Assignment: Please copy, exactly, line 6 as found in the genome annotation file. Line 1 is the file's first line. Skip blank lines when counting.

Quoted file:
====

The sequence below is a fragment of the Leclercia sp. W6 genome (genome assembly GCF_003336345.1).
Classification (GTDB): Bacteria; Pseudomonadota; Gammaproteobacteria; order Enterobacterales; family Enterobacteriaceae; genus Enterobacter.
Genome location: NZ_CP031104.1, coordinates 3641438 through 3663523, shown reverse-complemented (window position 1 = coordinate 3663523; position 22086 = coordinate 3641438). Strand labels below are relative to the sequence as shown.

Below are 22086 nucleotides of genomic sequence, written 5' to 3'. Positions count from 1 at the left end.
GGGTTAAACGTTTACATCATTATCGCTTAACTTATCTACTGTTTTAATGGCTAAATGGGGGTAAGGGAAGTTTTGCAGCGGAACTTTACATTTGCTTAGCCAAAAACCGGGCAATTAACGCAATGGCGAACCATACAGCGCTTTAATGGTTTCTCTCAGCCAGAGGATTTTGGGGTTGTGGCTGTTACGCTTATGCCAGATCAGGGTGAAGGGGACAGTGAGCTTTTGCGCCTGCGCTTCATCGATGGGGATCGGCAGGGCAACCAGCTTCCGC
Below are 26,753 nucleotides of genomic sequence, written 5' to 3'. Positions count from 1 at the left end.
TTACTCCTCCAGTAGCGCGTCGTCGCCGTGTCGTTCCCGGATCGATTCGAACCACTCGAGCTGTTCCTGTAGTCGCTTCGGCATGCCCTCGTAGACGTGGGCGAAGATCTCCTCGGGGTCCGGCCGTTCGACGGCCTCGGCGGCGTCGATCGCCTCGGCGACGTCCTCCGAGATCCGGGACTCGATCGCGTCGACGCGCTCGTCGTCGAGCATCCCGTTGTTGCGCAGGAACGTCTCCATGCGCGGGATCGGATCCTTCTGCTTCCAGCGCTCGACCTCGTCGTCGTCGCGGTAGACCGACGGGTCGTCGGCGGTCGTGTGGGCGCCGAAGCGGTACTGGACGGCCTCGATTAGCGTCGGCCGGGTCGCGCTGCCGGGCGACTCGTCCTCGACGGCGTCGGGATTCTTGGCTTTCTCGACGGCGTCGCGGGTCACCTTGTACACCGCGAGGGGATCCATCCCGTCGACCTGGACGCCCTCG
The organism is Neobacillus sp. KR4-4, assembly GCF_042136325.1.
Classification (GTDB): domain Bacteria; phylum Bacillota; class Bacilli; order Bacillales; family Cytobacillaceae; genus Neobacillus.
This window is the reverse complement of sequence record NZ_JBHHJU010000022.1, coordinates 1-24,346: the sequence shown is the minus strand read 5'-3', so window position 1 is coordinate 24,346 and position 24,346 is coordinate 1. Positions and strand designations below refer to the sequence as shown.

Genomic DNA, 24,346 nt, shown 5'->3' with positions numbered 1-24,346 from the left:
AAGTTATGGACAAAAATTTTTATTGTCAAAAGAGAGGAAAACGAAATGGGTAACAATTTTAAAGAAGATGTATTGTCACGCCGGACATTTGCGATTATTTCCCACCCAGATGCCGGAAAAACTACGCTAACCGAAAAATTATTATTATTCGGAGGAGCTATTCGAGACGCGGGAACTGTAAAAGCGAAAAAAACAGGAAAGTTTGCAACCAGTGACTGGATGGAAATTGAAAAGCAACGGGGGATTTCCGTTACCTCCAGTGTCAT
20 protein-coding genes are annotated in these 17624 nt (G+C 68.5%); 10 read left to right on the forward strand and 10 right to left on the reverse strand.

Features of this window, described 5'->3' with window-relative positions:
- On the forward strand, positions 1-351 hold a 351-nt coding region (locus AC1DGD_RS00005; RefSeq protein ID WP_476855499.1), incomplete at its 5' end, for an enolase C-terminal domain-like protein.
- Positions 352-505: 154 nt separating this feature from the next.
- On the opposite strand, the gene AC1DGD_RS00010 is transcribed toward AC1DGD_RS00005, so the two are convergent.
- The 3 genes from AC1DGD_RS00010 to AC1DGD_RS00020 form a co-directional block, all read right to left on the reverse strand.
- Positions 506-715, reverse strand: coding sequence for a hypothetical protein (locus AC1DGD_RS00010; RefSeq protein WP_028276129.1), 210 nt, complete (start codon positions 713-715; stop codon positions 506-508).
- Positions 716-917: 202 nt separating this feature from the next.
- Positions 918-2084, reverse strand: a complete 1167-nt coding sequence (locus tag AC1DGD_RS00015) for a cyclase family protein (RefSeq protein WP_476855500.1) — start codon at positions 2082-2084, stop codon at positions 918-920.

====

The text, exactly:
Below are 26,753 nucleotides of genomic sequence, written 5' to 3'. Positions count from 1 at the left end.